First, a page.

The Five Senses of Wine Tasting
As I started to think about how the five senses impact a wine tasting, I was challenged to find out how touch impacts wine. You can always touch a wine and hopefully you will feel that it is wet and in some cases you may even feel a little sediment in the touch. But how boring would that be to write about how much sediment you can touch?
Then thankfully, my husband pointed out that wine tasting is not always about the wine. In my husband’s opinion, touch is just as important as the other senses when it comes to wine tasting. It’s in the style of the wine glass, the weight of the bottle, even the type of cork. I’ve talked a few times about the different styles of corks, or in some horrifying cases – the style of screw caps, but when you go out for a nicer dinner, usually the first thing you touch is the cork. If the cork is brittle or rough to touch, that gives you the first impression of the wine. Or as I have mentioned, if it is screw cap, I instantly feel that the wine will not be a good wine.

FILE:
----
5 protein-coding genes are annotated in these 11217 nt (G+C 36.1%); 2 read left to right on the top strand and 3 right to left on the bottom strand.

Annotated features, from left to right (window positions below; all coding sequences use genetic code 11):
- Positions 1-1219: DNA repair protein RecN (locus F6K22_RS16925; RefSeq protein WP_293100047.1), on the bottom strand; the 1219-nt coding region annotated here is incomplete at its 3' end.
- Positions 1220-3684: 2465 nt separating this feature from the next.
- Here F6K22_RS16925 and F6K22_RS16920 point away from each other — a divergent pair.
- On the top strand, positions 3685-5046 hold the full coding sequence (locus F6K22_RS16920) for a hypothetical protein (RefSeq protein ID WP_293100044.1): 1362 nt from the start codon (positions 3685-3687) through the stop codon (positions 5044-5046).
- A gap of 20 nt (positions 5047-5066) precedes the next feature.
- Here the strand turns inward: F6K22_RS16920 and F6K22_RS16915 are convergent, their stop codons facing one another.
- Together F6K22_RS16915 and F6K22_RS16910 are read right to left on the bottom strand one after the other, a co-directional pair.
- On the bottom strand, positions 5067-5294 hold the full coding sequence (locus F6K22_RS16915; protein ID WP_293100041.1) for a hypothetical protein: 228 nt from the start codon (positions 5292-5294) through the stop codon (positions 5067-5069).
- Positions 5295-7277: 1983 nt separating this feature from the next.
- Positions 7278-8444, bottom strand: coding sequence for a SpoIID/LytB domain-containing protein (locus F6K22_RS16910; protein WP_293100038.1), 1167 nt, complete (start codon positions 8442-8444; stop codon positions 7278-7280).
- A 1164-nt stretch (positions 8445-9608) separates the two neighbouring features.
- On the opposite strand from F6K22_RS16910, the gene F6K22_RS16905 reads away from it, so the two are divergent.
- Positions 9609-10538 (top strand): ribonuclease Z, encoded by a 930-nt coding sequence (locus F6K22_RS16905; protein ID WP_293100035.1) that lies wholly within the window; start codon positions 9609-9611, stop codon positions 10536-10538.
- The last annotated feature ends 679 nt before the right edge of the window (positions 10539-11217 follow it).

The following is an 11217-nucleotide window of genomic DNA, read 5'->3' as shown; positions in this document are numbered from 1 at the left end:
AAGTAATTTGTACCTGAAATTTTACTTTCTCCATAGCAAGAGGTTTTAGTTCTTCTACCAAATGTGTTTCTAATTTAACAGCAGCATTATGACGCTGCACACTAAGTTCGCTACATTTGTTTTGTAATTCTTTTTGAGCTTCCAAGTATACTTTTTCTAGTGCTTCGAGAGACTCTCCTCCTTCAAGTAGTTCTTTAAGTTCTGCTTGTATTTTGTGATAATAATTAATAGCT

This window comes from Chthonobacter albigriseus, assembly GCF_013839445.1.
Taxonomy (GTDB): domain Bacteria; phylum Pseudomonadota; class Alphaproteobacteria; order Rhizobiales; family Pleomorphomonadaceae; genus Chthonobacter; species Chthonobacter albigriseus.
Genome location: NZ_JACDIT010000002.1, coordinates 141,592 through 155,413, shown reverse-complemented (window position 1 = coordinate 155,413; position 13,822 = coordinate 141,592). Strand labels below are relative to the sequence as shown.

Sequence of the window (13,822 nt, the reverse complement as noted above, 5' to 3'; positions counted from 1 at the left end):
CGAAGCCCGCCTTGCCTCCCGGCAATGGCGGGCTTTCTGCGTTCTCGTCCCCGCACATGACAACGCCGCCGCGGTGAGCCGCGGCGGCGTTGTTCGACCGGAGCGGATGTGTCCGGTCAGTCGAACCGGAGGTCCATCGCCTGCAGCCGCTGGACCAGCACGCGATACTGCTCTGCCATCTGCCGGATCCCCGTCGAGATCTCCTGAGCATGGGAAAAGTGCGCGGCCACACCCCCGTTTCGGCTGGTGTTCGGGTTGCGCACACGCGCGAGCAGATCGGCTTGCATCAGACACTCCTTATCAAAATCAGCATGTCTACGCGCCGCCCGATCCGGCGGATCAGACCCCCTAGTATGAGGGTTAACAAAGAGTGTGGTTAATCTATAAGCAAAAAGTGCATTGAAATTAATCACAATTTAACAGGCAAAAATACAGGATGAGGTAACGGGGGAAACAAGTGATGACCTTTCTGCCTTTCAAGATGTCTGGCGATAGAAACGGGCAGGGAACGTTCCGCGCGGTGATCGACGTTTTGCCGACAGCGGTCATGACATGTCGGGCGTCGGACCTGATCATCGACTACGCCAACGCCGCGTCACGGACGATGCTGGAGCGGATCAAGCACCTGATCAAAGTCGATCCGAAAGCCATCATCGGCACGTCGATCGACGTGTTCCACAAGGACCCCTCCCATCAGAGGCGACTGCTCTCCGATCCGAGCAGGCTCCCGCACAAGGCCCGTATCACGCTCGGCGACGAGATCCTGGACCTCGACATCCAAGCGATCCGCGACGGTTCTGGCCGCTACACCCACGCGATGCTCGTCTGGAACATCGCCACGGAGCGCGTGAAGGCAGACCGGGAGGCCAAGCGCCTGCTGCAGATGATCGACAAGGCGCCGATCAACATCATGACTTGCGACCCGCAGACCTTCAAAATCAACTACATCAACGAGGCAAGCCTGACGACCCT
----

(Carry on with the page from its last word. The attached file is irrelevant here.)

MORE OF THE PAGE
The next important area of touch is my husband’s worst nightmare – the type of wine glass the wine is served in. If you walk into a wine tasting and wine is being served in plastic cups, the perception you get from touching the cup is the wine has poor quality. I’ll save the discussion between plastic and glass for another day, but if you are served wine in a crystal glass as compared to a plastic cup, you have a tendency to drink the wine faster in a plastic cup. When you have a fancy wine glass in front of you, you tend to sit and enjoy the wine.
Finally, the other main reason touch is so important is when it comes to holding the bottle. If the bottle is heavier, it is believed the quality of the wine is better. Also, if you touch the bottom of the bottle and notice that is has a punt (an indentation in the bottom of the bottle – mainly seen in champagne or wine bottles used for drier wines) the perception from that touch is the wine is a drier, better quality wine.
Granted, there are times where touch does not correlate to the quality of the wine (as I have seen in some very good wines with a screw cap), but for a split second, touch will change my perception of a wine.
Amanda is the Co-Owner of Candlelight Winery located at 11325 Center Road, Garrettsville. For more information on other winery topics, please visit www.candlelightwinery.com